MPs’ Recall Expensive And Hard To Achieve
The CIC has painstakingly studied the various Acts passed by Parliament in the mad rush to meet the deadline of August 27 for enacting various new laws. It has made a number of criticisms of those laws, including of the Elections Act. You can read their comments in their Third Quarterly Report on their website site at http://cickenya.org/.
My own first concern is about the party list system intended to ensure representation of various marginalised groups. The National Assembly is to have 12: “to represent special interests”. The Act does require that these lists must comprise alternately men and women. But it does not ensure that every one of the National Assembly twelve are actually youth, persons with disabilities and workers (or from another “special interest”).
Isn’t it obvious that they must be? But for the counties the Act says a party list must “prioritise a person with disability, the youth and any other candidate representing a marginalised group”. Does this mean any other sort of person may also be on the list?
Also, for the National Assembly the MPs took care to say that this list may include any candidate for President or Deputy President – and are annoyed that somehow the word “not” crept in! But did they not realise that the Constitution reserves these 12 seats for these special groups? Were parties preparing to smuggle presidential candidates into their lists (as other “special interests” perhaps), to give them a second bite of the electoral cherry?
The CIC has picked out the issue of recall – quite rightly. The CKRC proposed that electorates could recall their MPs for incapacity, misconduct or “persistent neglect of the electorate”. This disappeared at Bomas. The CoE reinserted it with no details, and even brought it back after the PSC removed it again in Naivasha. The Bill tried to provide details, even spelling out “desertion of the electorate” to include continual absence from the constituency, failure to adequately represent opinions of the electorate to the relevant house, to participate in work of the house and committees, or to keep the electorate informed, as well as committing a crime under the Act.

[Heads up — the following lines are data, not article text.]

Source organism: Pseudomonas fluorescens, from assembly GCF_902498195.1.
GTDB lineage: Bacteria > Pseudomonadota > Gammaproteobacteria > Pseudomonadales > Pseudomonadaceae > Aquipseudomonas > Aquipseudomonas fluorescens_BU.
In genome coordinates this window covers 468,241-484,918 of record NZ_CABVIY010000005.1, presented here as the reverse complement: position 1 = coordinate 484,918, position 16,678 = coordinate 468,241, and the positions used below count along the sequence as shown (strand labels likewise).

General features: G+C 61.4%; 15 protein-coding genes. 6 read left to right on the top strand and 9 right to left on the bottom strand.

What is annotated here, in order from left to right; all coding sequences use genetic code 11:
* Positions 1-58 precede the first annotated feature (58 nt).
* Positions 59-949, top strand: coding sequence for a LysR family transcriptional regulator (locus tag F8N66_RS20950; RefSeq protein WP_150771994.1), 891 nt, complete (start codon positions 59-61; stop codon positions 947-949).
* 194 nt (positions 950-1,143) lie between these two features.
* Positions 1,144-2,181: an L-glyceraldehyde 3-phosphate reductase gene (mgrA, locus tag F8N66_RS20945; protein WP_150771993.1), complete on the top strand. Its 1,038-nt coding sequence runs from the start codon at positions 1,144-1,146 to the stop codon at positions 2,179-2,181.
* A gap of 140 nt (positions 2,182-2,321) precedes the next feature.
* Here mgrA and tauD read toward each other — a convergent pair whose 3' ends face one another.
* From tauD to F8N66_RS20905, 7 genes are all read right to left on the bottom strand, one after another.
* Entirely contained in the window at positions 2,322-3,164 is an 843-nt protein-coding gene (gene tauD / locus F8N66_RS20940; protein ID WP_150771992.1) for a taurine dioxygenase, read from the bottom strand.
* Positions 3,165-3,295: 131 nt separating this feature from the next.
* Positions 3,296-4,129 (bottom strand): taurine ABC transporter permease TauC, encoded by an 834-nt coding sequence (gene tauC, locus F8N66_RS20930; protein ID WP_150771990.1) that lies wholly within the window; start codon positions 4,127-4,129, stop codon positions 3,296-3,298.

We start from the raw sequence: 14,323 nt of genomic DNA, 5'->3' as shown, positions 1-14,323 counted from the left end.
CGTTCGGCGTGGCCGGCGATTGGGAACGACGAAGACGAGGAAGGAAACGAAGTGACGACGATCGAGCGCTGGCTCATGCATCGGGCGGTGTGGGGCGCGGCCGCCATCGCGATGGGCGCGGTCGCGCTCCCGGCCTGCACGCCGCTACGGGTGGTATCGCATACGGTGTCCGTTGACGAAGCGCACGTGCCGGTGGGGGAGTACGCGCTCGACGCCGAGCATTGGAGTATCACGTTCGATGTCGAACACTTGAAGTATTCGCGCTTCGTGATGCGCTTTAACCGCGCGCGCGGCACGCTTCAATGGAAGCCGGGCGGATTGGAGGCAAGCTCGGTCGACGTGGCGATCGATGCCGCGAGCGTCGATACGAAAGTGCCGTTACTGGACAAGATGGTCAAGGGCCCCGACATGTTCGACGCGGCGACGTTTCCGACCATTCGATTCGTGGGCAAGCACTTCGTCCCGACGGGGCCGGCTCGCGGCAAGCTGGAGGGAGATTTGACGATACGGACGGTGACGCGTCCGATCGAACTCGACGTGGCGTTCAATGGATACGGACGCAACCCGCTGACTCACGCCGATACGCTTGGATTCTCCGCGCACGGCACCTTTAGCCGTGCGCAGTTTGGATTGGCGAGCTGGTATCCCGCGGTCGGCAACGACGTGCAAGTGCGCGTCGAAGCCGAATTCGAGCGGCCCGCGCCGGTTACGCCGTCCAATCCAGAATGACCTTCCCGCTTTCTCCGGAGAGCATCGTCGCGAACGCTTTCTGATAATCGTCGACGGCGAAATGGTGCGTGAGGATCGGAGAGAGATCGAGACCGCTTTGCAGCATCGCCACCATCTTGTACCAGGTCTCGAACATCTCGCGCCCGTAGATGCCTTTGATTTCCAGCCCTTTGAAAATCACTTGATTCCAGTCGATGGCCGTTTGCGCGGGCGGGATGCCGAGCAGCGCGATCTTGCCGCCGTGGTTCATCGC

The MPs were not having any of this. Mr Wetangula rubbished the whole “desertion” provision. There is some justice in the complaint that these provisions were rather vague. But what the MPs did was to remove the whole idea of not doing a proper job of representing one’s constituency (which is what the Bill tried to capture) and limit recall to situations where the MP has violated Chapter 6 of the Constitution (on integrity), mismanaged public resources or committed a crime under the Elections Act.
But the Constitution already says that most of these situations lead to a member automatically losing his or her seat – so the Elections Act adds little new. In fact, the Act seems to make it harder than the Constitution to remove them for these things, because recall can only happen if there is a High Court order – while the Constitution seems to envisage other types of legal procedure, perhaps a magistrate’s court, a commission of inquiry or parliamentary committee. If they were trying to do this they can’t succeed, because the Constitution cannot be overridden by an ordinary law.
The MPs welcomed the idea that recall could take place only after an MP had been in off ice for 2 years, and could not happen in the last year of the life of Parliament. The CIC suggests this is unconstitutional – but there does seem some sense to it.
The recall process will work like this:
Someone initiates a recall petition: the MPs insisted that that person must have been registered to vote in the constituency at the previous election. The MPs introduced a provision saying that this person could not be a defeated candidate in the previous election. Before starting it may be necessary to go to the High Court for a special order that the MP has done one of the things listed.
The petition must be supported by at least 30% of the registered voters (not 10% as in the Bill), and must include at least 15% of the registered voters from each of more than half the wards in the constituency (not 5% as in the Bill). In fact this requirement about wards did not apply to MPs in the Bill – only to recall of Senators. A vague requirement that the supporting voters must “reflect the diversity of the voters” cannot be blamed on MPs – it was in the Bill.
There would then be a recall “election” – Yes or No to a question like “Do you wish your MP to be removed?” The Bill wanted to ensure that recall really had support of voters –the final recall vote would not have been valid if less than half the registered voters participated. The MPs made a little change: “vote” became “concur”! So the MP would not be recalled unless at least half the registered voters vote “Yes”.
Finally a by-election; the MPs removed a provision preventing the recalled MP from contesting. There are problems with the whole recall notion – but the Elections Act as passed make it not just expensive but incredibly restricted and cumbersome, probably impossible to achieve.
The writer is a director with the Katiba Institute.